|Year : 2022 | Volume
| Issue : 1 | Page : 25-32
Methylene blue treatment for moderate-to-severe cases of acute respiratory syndrome due to COVID-19 infection: clinical outcomes—a prospective study
Babita A Ghodke1, Ashok Ghodke2, Virendra Mahadik3, Pooja Thorat3
1 Department of General Medicine, MGM Hospital and Research Centre, Sector 1A, CBD Belapur, Navi Mumbai 400614, Maharashtra, India
2 Department of Orthopedics, MGM Hospital and Research Centre, Sector 1A, CBD Belapur, Navi Mumbai 400614, Maharashtra, India
3 MGM Hospital and Research Centre, Sector 1A, CBD Belapur, Navi Mumbai 400614, Maharashtra, India
|Date of Submission||14-Feb-2022|
|Date of Acceptance||25-Feb-2022|
|Date of Web Publication||23-Mar-2022|
Dr. Babita A Ghodke
Department of General Medicine, MGM Hospital and Research Centre, Sector 1A, CBD Belapur, Navi Mumbai 400614, Maharashtra.
Source of Support: None, Conflict of Interest: None
Background: We studied the real-life experience with Methylene blue administration among the moderate and severe cases of acute respiratory distress syndrome due to Covid-19 infection with the standard of care. Materials and Methods: This study is a prospective, single-center study including 103 hospitalized patients conducted in a tertiary healthcare center from June 2020 to July 2021. The route of administration of Methylene blue was through nebulization (0.5 mL 0.5% solution of Methylene blue + 2.5 mL of distilled water) three times a day as long as the patient was admitted. An ampoule of 10 mL of Methylene blue with 90 mL of potable water through oxygen port was administered as long as they needed oxygen. About 2 mg/kg body weight of Methylene blue in 300 mL of N.S. over 3 h was given once a day for 5 days. Results: Approximately 103 patients were seen with a mean age of 56.49 years. The most prevalent comorbid condition was diabetes. The SpO2 improved by 7.827%. On post-Methylene blue administration, the serum ferritin, C-reactive protein, lactate dehydrogenase, and D-dimer were reduced in comparison to pre-Methylene blue administration. Also, the average total length of stay was 14 ± 4.20, 13 ± 5.66, and 14 ± 3.50 days in 26.78% of patients in intensive care unit, 17.51% of patients in high dependency unit, and 58.71% of patients in Covid general ward, respectively. About 86.4% of the patients recovered and got discharged post-Methylene blue administration. The all-cause mortality was 13.59%, which could be due to underlying comorbidities and complications of Covid-19 infections. Conclusion: Methylene blue administration accelerated recovery in our patients with moderate and severe Covid-19 disease by controlling the hyperimmune response. The clinical improvement was seen by decreased levels of inflammatory markers, improved oxygen saturation, reduced length of hospital stay, and clinical improvements. Methylene blue administered in nebulization form, through oxygen port, and through intravenous infusion in the dose of 2 mg/kg body weight for 5 days and improved patients’ recovery, so it can be considered as a therapeutic option in moderate and severe Covid-19 disease.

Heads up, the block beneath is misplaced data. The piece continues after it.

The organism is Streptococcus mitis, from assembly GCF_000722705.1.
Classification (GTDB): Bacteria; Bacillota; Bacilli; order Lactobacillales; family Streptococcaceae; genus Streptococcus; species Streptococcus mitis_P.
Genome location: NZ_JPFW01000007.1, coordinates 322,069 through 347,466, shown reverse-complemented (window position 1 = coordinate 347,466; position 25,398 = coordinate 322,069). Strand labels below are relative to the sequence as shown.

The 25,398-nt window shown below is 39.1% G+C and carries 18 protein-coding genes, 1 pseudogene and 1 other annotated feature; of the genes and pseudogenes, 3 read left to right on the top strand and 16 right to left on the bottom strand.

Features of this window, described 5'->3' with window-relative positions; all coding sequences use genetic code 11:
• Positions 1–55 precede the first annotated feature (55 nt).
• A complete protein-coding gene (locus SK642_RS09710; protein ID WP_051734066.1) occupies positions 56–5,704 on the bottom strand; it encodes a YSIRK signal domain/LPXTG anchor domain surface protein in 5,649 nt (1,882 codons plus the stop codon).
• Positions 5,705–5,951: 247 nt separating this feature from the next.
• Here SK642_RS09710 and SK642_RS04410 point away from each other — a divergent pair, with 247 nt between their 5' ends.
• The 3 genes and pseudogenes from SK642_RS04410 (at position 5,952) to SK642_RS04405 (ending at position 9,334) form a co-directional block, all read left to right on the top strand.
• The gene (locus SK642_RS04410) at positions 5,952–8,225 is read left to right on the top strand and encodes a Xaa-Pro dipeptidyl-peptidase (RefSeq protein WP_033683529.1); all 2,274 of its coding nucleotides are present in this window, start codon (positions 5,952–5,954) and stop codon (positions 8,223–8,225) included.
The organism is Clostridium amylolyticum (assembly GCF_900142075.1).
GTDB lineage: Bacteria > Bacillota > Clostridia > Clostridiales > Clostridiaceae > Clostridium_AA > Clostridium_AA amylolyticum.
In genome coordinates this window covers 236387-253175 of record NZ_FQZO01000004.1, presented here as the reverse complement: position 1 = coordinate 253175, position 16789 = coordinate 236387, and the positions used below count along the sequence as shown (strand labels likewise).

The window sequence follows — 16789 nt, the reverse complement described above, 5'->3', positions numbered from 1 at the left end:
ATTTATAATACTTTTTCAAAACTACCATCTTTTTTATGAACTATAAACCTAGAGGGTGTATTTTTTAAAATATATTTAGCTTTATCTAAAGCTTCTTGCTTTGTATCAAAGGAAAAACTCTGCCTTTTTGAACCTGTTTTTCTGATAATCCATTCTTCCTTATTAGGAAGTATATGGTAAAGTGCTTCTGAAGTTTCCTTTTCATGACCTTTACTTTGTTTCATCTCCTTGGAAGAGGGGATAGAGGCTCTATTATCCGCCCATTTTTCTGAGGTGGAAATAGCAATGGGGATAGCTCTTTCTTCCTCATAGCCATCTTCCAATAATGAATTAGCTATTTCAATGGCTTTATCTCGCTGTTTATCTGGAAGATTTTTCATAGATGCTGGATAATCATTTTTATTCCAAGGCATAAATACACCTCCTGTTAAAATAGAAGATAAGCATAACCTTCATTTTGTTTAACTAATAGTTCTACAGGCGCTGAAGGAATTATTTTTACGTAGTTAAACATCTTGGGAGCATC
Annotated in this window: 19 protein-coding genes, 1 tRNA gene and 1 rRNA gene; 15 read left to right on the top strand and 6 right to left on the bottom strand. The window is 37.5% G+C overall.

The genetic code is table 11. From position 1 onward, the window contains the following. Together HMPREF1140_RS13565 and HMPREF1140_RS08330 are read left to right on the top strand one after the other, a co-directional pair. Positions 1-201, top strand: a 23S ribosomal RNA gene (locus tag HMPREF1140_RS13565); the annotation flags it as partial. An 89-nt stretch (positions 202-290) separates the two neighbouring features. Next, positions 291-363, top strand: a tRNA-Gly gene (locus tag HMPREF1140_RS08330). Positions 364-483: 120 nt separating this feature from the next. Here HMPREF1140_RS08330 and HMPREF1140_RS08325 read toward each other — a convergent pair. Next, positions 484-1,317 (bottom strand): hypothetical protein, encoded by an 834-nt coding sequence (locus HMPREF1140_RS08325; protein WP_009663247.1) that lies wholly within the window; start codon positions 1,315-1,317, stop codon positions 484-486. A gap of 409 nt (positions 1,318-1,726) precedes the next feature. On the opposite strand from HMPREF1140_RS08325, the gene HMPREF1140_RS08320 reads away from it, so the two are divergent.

Keywords: Covid-19, Methylene blue, moderate and severe ARDS
|How to cite this article:|
Ghodke BA, Ghodke A, Mahadik V, Thorat P. Methylene blue treatment for moderate-to-severe cases of acute respiratory syndrome due to COVID-19 infection: clinical outcomes—a prospective study. MGM J Med Sci 2022;9:25-32
|How to cite this URL:|
Ghodke BA, Ghodke A, Mahadik V, Thorat P. Methylene blue treatment for moderate-to-severe cases of acute respiratory syndrome due to COVID-19 infection: clinical outcomes—a prospective study. MGM J Med Sci [serial online] 2022 [cited 2022 May 18];9:25-32. Available from: http://www.mgmjms.com/text.asp?2022/9/1/25/340582
| Introduction|| |
The Covid-19 pandemic has resulted in high rates of morbidity and mortality ever since its initial identification in Wuhan, China. Currently, 2.71 billion subjects have been affected worldwide. In India, 3.47 crores have been actively detected and deaths of 4.75 lacs have been reported as of December 12, 2021. The current treatment recommended is anti-viral, steroids, and anti-cytokines.
Methylene blue, an antioxidant and an intense anti-NO (anti-nitric oxide) drug, inhibits the SARS-COV-2 spike-ACE2 protein–protein interaction: a mechanism that can contribute to its antiviral activity against Covid-19. Thus, Methylene blue has the potential to be used in the management of COVID-19. In an era of the uncertainty of the prognosis of disease, a severe shortage of resources of treatment, and large financial constraints, this cost-effective drug, Methylene blue, has the least effect on the coagulation pathway and has effect throughout the vascular system of the whole body. During an unprecedented time when proven effective therapies are lacking, we aimed to describe our real-life experience using Methylene blue for COVID-19.
| Materials and methods|| |
The study protocol was approved by the Healing Hands Independent Ethics Committee Protocol ID: TARDS/HEC/05/2020.